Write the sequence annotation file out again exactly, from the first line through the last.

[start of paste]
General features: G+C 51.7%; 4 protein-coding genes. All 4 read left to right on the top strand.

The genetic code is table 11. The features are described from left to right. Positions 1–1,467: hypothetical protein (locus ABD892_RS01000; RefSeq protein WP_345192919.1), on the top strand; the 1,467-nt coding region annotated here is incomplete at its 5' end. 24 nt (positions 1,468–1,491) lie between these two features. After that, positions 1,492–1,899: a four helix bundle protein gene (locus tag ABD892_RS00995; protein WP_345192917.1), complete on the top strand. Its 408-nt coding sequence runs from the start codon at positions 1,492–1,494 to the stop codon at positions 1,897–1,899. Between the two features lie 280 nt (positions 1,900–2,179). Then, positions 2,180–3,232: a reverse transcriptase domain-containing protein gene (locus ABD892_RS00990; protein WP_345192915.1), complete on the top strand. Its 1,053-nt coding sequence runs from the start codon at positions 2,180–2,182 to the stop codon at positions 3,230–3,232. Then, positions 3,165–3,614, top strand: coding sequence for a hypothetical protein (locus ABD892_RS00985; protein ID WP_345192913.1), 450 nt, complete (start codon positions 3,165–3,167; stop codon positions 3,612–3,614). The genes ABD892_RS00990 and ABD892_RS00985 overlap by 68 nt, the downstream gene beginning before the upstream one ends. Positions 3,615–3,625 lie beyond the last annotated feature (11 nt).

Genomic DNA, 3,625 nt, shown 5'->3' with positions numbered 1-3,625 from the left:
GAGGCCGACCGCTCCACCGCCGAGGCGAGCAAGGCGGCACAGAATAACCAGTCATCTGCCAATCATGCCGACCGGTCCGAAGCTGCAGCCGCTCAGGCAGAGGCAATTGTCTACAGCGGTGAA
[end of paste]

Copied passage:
General features: G+C 51.7%; 4 protein-coding genes. All 4 read left to right on the top strand.

The genetic code is table 11. The features are described from left to right. Positions 1–1,467: hypothetical protein (locus ABD892_RS01000; RefSeq protein WP_345192919.1), on the top strand; the 1,467-nt coding region annotated here is incomplete at its 5' end. 24 nt (positions 1,468–1,491) lie between these two features. After that, positions 1,492–1,899: a four helix bundle protein gene (locus tag ABD892_RS00995; protein WP_345192917.1), complete on the top strand. Its 408-nt coding sequence runs from the start codon at positions 1,492–1,494 to the stop codon at positions 1,897–1,899. Between the two features lie 280 nt (positions 1,900–2,179). Then, positions 2,180–3,232: a reverse transcriptase domain-containing protein gene (locus ABD892_RS00990; protein WP_345192915.1), complete on the top strand. Its 1,053-nt coding sequence runs from the start codon at positions 2,180–2,182 to the stop codon at positions 3,230–3,232. Then, positions 3,165–3,614, top strand: coding sequence for a hypothetical protein (locus ABD892_RS00985; protein ID WP_345192913.1), 450 nt, complete (start codon positions 3,165–3,167; stop codon positions 3,612–3,614). The genes ABD892_RS00990 and ABD892_RS00985 overlap by 68 nt, the downstream gene beginning before the upstream one ends. Positions 3,615–3,625 lie beyond the last annotated feature (11 nt).

Genomic DNA, 3,625 nt, shown 5'->3' with positions numbered 1-3,625 from the left:
GAGGCCGACCGCTCCACCGCCGAGGCGAGCAAGGCGGCACAGAATAACCAGTCATCTGCCAATCATGCCGACCGGTCCGAAGCTGCAGCCGCTCAGGCAGAGGCAATTGTCTACAGCGGTGAA